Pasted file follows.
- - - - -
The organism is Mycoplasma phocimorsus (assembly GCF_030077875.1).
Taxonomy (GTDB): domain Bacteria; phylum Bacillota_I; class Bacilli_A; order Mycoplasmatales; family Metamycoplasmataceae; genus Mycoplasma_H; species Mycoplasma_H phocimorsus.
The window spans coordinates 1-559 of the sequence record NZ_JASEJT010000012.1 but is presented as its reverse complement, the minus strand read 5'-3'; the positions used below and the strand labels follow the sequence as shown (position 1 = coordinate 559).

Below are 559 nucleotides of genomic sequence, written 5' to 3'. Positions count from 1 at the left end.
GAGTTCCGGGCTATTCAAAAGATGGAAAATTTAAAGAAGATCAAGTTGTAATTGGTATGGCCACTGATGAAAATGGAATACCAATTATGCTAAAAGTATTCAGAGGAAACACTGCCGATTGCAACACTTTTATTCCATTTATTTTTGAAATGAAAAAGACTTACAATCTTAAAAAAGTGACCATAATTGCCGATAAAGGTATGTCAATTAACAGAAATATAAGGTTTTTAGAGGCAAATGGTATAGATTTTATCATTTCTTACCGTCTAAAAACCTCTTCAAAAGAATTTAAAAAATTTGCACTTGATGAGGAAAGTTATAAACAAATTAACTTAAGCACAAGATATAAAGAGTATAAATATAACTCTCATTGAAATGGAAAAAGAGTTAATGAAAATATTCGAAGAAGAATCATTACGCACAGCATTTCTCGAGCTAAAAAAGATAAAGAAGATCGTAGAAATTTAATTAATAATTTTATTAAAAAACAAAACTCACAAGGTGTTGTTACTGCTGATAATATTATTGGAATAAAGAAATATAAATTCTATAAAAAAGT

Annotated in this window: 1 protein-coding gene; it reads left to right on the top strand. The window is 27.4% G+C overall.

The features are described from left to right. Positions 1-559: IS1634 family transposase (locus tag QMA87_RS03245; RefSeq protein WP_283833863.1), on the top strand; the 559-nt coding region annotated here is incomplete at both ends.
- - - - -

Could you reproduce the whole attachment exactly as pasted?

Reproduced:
The organism is Mycoplasma phocimorsus (assembly GCF_030077875.1).
Taxonomy (GTDB): domain Bacteria; phylum Bacillota_I; class Bacilli_A; order Mycoplasmatales; family Metamycoplasmataceae; genus Mycoplasma_H; species Mycoplasma_H phocimorsus.
The window spans coordinates 1-559 of the sequence record NZ_JASEJT010000012.1 but is presented as its reverse complement, the minus strand read 5'-3'; the positions used below and the strand labels follow the sequence as shown (position 1 = coordinate 559).

Below are 559 nucleotides of genomic sequence, written 5' to 3'. Positions count from 1 at the left end.
GAGTTCCGGGCTATTCAAAAGATGGAAAATTTAAAGAAGATCAAGTTGTAATTGGTATGGCCACTGATGAAAATGGAATACCAATTATGCTAAAAGTATTCAGAGGAAACACTGCCGATTGCAACACTTTTATTCCATTTATTTTTGAAATGAAAAAGACTTACAATCTTAAAAAAGTGACCATAATTGCCGATAAAGGTATGTCAATTAACAGAAATATAAGGTTTTTAGAGGCAAATGGTATAGATTTTATCATTTCTTACCGTCTAAAAACCTCTTCAAAAGAATTTAAAAAATTTGCACTTGATGAGGAAAGTTATAAACAAATTAACTTAAGCACAAGATATAAAGAGTATAAATATAACTCTCATTGAAATGGAAAAAGAGTTAATGAAAATATTCGAAGAAGAATCATTACGCACAGCATTTCTCGAGCTAAAAAAGATAAAGAAGATCGTAGAAATTTAATTAATAATTTTATTAAAAAACAAAACTCACAAGGTGTTGTTACTGCTGATAATATTATTGGAATAAAGAAATATAAATTCTATAAAAAAGT

Annotated in this window: 1 protein-coding gene; it reads left to right on the top strand. The window is 27.4% G+C overall.

The features are described from left to right. Positions 1-559: IS1634 family transposase (locus tag QMA87_RS03245; RefSeq protein WP_283833863.1), on the top strand; the 559-nt coding region annotated here is incomplete at both ends.